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My tattoo experiences as a Half-Japanese

elieve that a tattoo should have a meaning; be it symbolic, intrinsic, personal, or commemorative. I must admit that I have very little respect for those who decide to get a tattoo merely for the reason that they are following what their friends are doing, or on a dare, or just on a whim. ( I usually try not to assume a 'holier-than-thou' position, but feel justified in doing so in this instance.)

I got my first tattoo in 1994 after serious consideration of the possible reprecussions; I am a Japanese-American, I am the second generation of my family in America. My heritage was a big factor in my ultimate decision to get inked; to the traditional Japanese, tattoos represent the Yakuza - the underworld organized crime group in Japan. In getting the tattoo, I accepted the fact that if any of my older relatives from Japan (including my father) I would be veiwed with contempt and would shame my family name. Ironically, many of the most beautiful and elaborate designs come from traditional Japanese Yakuza tattoos, the very markings that are viewed with contempt and scorn.

Despite of all this, my choice to get my tattoo involved several factors; I had just ended a long-term relationship, I was beginning my next term of college at a different university, and I had just turned 20 years old. The design for the tattoo that I chose was a small one, I had a medallion with my family samurai crest on it, only about two inches across and not very elaborate. For symbolic reasons I decided to place the design on the left side of my chest, next to my heart. I wanted to show that my family is very important to me; even though this act would mark me as a permanent outsider!

The studio that I eventually chose handed me over to an apprentice, who worked the design out in about 15 minutes. It didn't hurt too bad, but I must admit I would have appreciated someone with more skill. This small symbol was done in black only, and ended up looking fairly close to what I wanted.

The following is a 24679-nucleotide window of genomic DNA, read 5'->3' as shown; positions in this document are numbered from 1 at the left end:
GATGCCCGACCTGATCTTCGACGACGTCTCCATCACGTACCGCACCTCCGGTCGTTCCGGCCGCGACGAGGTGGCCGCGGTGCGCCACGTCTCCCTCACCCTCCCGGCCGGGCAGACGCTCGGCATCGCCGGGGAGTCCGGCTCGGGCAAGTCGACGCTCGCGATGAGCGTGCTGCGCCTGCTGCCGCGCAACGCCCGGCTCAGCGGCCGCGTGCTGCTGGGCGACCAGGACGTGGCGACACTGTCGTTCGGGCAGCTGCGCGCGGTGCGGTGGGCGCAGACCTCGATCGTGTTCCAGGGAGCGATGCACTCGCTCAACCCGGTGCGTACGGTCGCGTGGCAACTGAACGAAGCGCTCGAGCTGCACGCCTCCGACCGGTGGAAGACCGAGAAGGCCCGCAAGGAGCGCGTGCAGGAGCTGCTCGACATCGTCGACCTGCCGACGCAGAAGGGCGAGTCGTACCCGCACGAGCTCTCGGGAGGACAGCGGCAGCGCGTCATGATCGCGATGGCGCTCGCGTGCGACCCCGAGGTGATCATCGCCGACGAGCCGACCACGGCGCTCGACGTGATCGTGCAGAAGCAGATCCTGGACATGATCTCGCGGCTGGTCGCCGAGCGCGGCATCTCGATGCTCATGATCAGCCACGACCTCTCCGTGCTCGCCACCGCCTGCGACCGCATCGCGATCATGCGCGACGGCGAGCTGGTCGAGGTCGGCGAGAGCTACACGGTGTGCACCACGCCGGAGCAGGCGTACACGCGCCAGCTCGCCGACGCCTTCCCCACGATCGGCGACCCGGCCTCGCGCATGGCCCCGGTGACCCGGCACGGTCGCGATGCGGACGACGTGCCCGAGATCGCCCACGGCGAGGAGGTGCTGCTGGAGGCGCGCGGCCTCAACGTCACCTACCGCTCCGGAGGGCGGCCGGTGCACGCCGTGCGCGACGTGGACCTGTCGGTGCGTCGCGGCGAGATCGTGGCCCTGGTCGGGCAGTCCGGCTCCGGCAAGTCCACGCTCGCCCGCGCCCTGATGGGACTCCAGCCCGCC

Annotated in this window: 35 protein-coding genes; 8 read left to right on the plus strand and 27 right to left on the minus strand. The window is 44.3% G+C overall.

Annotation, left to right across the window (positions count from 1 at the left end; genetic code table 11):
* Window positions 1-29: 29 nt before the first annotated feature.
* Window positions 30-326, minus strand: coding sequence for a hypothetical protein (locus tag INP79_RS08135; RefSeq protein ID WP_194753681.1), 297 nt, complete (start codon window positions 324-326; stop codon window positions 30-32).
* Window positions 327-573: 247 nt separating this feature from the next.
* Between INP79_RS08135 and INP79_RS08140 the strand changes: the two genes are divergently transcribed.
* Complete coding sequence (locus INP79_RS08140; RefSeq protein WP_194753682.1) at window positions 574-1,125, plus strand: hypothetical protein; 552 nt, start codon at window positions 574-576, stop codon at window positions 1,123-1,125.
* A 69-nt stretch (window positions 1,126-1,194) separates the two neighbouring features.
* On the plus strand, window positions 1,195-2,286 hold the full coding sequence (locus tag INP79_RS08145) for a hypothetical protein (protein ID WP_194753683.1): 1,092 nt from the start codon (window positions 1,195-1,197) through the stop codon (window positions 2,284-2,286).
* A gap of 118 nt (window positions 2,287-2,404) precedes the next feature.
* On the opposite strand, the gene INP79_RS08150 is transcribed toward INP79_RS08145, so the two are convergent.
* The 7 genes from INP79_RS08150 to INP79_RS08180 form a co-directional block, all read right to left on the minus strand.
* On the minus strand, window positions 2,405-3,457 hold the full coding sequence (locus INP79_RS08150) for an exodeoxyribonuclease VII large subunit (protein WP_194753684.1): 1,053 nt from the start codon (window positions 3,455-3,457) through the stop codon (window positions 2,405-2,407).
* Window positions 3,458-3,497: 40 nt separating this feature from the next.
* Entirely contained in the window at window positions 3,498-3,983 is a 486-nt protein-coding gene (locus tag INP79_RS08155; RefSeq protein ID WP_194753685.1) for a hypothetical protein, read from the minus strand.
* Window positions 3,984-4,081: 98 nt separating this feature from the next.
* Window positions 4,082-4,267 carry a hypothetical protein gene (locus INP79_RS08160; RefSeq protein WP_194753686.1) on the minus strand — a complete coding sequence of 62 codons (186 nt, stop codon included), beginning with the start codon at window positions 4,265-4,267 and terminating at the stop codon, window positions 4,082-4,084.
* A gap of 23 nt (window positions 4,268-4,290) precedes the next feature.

But I still did not feel that it was complete.

On my mother's side of the family, I am Swedish/Scotch-Irish, and according to my family geneaology we have a strong Nordic-Celtic history. I felt that I also wanted to incorporate the other half-of my lineage into my tattoo. This time, when I chose a tattoo parlor I chose the artist first rather than the design. I think this was important because; if the artist has a hand in the design of the tattoo and is not just doing flash or someone else's drawing, then their personal pride is at stake. I began discussing the sort of design that I wanted with a friend I had made who owned a tattoo parlor and we came up with some designs. The one that I settled on was a celtic knot that would surround my first tattoo. The particular knot that I chose is representative of the roots of the tree of life, symbolizing longevity and history. I went for an original design because I did not know what my other family crest is.

This time when I went under the needle I felt much more secure about the experience, I felt more in control of what was happening. The second tattoo took one four-hour sitting. It too was done only in black, and ended up being exactly what I had wanted. My tattoos are very special to me and I am very proud to be able to show and describe to others what they stand for.

I don't know how many people with tattoos have to deal with the same issues that I had to when I made the choice to get tattooed. I am still hiding the designs from my Father, and have shown only one of my relatives from Japan. One of my cousins visited after I got my first small tatt, and she seemed very shocked. She said that I would not be able to use locker room showers or public swimming pools in Japan, and she also confirmed that I would probably be disowned if any of the older relatives ever discovered that I had a tattoo. It seems very ironic that in the act of displaying my pride for my family, I may lose my name ultimately.

However, my love for and fascination with tattoos will lead me to get more ink eventually, I already have some designs that I am thinking about. I highly recommend the experience of getting tattooed. I do implore those who may be planning on getting their first tattoo to seriously consider their reasons and the artwork. I know that any good tattoo artist wants their customer to leave happy and stay happy for the rest of their life, so don't just go and get a flower on your ankle or a panther on your arm just because you think it will MAKE you cool. Do it because YOU think it's cool.

Nuprin/Michael

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submitted by: Anonymous
on: 15 April 1998
in Tattoos

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